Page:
I know Anne enough to understand when she is a bit nervous and, indeed, she was. So I tried to reassure her in front of a good cup of coffee…and with a dose of “no worries, easy questions!”.

Livia: “Hello Anne! So, can you explain to us how the idea of creating ANNRO was born?”

Anne: “I’ve wanted to become a fashion designer since I can remember, and the idea of launching my own brand has always been on my mind (smiling). So, after my graduation in Trend and Design Strategy at KEA, I decided to actually go for it, follow my dream and start creating ANNRO. I will not deny that the fear was real at the beginning”.

Livia: “Fear? Why? What were you afraid of?”

Anne: “I think that a lot of entrepreneurs begin their journey with a fear of failing, and I was no exception. When you start a business with something that lies very close to your heart, it becomes a fragile process. Though as soon as I got going — and failed a few times — I realised that this is all part of the process. I have no intention of giving up on this dream, no matter how many times I have to fail to succeed”.

Livia: “That’s great! I’m very happy to hear that. What would you say is the main mission of ANNRO?”

Anne: “ANNRO stems from the idea of finding a way to create designs that are desirable not only because they’re sustainable, but also because they’re beautiful. Combining fashionable designs with sustainable materials is the essence of ANNRO for me — and on this lies its mission, I would say”.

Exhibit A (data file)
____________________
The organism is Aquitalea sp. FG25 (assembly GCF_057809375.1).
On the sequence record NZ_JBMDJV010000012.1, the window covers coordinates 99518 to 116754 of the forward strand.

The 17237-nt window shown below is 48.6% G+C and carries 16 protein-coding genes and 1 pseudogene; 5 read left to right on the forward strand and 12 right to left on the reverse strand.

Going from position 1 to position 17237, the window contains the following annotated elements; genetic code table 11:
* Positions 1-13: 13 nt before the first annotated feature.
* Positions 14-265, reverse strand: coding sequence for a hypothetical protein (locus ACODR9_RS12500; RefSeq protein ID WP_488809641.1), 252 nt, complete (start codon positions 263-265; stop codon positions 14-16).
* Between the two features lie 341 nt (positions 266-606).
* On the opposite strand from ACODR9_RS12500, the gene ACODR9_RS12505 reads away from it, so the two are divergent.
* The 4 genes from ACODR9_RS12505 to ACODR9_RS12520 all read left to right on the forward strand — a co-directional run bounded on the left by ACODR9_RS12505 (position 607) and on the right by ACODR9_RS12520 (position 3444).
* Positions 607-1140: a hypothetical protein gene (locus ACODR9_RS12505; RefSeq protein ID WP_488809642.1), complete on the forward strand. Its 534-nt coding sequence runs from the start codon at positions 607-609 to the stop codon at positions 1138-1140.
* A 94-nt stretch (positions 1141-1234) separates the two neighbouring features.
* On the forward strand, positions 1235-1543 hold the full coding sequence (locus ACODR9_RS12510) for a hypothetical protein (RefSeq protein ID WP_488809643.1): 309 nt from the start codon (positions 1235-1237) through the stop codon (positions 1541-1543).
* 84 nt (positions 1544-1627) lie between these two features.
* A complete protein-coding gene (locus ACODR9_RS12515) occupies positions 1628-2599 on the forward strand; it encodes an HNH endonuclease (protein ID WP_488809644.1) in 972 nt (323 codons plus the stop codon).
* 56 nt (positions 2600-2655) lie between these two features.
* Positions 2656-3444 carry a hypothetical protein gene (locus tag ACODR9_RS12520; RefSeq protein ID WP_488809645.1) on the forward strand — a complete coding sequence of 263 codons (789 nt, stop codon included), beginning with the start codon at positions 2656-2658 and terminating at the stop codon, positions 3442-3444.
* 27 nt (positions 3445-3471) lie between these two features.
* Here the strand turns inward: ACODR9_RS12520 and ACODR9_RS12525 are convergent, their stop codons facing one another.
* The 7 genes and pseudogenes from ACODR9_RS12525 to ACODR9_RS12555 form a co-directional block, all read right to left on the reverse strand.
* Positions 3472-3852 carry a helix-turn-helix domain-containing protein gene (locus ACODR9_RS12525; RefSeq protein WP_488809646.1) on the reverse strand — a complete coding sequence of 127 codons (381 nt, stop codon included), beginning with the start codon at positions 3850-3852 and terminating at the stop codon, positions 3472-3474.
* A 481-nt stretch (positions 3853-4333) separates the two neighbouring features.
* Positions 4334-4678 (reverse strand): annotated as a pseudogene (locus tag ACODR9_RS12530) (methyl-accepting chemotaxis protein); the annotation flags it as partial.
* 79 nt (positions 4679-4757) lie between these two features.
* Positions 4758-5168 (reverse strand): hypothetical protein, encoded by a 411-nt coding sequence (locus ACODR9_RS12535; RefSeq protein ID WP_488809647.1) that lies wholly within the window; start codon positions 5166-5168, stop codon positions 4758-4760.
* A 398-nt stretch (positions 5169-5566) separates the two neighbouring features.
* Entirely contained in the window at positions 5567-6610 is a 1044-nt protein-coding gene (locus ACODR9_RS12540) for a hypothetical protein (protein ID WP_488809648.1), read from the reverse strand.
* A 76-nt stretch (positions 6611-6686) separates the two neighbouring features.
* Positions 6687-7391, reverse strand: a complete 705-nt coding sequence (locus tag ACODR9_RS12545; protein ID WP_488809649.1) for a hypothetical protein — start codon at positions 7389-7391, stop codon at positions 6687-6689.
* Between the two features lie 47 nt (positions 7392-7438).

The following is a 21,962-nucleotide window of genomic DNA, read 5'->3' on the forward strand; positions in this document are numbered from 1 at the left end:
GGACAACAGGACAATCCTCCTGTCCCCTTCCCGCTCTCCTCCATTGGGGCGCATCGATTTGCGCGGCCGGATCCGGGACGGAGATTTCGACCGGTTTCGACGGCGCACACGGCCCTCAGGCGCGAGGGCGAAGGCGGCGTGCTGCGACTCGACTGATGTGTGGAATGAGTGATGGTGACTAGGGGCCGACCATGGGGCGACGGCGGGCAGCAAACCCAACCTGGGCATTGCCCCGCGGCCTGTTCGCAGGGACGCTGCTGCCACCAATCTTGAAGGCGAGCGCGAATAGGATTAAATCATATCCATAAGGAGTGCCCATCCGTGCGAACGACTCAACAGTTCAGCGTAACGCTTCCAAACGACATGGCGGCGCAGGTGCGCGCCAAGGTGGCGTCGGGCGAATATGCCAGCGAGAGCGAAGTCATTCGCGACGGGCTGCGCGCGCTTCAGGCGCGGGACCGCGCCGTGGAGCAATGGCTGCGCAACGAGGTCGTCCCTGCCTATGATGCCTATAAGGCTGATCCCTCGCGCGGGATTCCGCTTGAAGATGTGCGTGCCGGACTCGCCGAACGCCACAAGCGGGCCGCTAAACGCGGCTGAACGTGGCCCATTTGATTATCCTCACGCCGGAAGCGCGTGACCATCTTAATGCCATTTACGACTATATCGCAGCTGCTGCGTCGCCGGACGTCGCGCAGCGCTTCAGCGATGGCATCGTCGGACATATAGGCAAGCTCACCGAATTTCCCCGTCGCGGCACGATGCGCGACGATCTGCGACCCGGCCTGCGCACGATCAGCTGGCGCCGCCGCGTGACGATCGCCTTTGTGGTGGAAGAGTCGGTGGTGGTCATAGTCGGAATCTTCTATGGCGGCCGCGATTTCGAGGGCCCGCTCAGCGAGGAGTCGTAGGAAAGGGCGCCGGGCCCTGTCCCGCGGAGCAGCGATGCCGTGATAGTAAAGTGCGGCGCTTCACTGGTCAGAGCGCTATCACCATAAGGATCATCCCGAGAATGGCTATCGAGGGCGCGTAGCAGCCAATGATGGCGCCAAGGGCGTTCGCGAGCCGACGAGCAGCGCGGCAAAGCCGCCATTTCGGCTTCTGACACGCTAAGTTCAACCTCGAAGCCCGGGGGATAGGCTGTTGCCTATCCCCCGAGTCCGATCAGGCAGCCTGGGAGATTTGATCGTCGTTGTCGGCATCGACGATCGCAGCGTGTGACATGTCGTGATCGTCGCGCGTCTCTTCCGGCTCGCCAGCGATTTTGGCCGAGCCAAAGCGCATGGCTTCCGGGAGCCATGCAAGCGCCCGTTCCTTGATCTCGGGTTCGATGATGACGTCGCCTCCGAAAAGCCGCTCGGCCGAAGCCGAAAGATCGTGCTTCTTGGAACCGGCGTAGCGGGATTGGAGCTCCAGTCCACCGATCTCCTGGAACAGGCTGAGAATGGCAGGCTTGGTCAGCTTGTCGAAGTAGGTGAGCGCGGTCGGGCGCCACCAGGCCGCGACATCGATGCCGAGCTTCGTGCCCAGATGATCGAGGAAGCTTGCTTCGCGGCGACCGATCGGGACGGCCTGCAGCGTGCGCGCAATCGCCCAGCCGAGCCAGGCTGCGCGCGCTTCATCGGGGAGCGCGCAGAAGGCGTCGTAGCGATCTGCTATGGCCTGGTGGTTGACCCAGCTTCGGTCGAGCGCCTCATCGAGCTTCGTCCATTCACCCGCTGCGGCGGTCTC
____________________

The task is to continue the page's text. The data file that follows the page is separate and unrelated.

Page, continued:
Livia: “Yes, about that, I see more and more emergent brands choosing to embrace sustainability. Why did you choose the sustainability path for your brand?”

Anne: “I think sustainability should be a given for all businesses and brands worldwide. We have to think about ways to exist that don’t affect nature and humanity negatively — or at least try. I chose the sustainable path for ANNRO essentially because I really want to make a difference and give the fashion industry an opportunity to improve itself — or even redeem”.

Livia: “You are referring to the consequences of fast-fashion production. Aren’t you?”

Anne: “Yes, I am. The fast-fashion industry is such a huge market. Many consumers are not aware of what might be behind a 30 DKK t-shirt. In most cases, it is damaging both to the environment and the workers on a global scale. I want to change the attitude of consumers towards being more conscious about what they wear. We often forget that we can actually change things, if we want to — and raising awareness about new sustainable alternatives in the world of fashion has become one of my pressing concerns”.

Livia: “That’s great, Anne. Really, I think that’s very noble. Now, a request: three adjectives to define the style of ANNRO’s creations…”

Anne: “Well, I would say the style of ANNRO is conscious, comfy, and high-quality, and if I can add one more — minimalistic.

Conscious: goes without explanations. As I told you earlier, this was a given for me since the very first moment I decided to launch my fashion brand. If sustainability is the future and we can choose to wear our future, why not do that? (smiling).